Unlike many journalists and historians who see the wars in the Middle East as a series of isolated conflicts that happen to have taken place in a single region over several decades, Andrew Bacevich, a career Army officer turned military historian and foreign policy critic, sees a sustained military campaign that began with Jimmy Carter and continues today. “From the end of World War II to 1980, virtually no American soldiers were killed in action while serving in [the Greater Middle East],” Bacevich writes. “Since 1990, virtually no American soldiers have been killed in action anywhere except the Greater Middle East.”

The Turning of Backs

The Turning of Backs

Day Two of the Democratic National Convention

Suddenly Jill Stein, Green Party Presidential candidate, arrived at the tent, whether informed of or anticipating the walkout it was hard to say. She told the crowd that they weren’t walking out, they were walking in (to the Green Party!). This excited some delegates—who chanted “Jill, not Hill!”—and alienated many others, who did not appreciate her co-optation of this captive audience. Once it became clear that many of the delegates wanted to leave—either to return to the arena to see the Mothers of the Movement, or to join comrades in the adjoining Franklin Delano Roosevelt Park, a meeting ground for protesters—a golf cart drove up out of nowhere, Stein stepped in, and the candidate was whisked away.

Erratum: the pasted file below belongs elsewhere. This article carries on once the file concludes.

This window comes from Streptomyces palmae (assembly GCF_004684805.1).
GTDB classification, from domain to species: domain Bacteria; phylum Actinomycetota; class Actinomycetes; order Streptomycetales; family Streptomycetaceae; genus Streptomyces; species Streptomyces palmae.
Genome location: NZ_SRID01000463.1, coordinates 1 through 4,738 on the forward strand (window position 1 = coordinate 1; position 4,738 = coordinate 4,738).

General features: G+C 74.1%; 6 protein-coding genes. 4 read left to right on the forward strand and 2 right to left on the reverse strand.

Built in the Cloud

Built in the Cloud

The whole scene felt a little unhinged, exacerbated by the heat.

The booing and chanting was undirected, merely vocal resistance. But it could have been much more: the mere threat of disorder on the Convention floor had been enough to dislodge Schultz from her position; what other constructive work could it have done?

A Wedding From Hell

A Wedding From Hell

His promises? To end crime. To tell no lies. To provide fast relief, like a pack of Rolaids.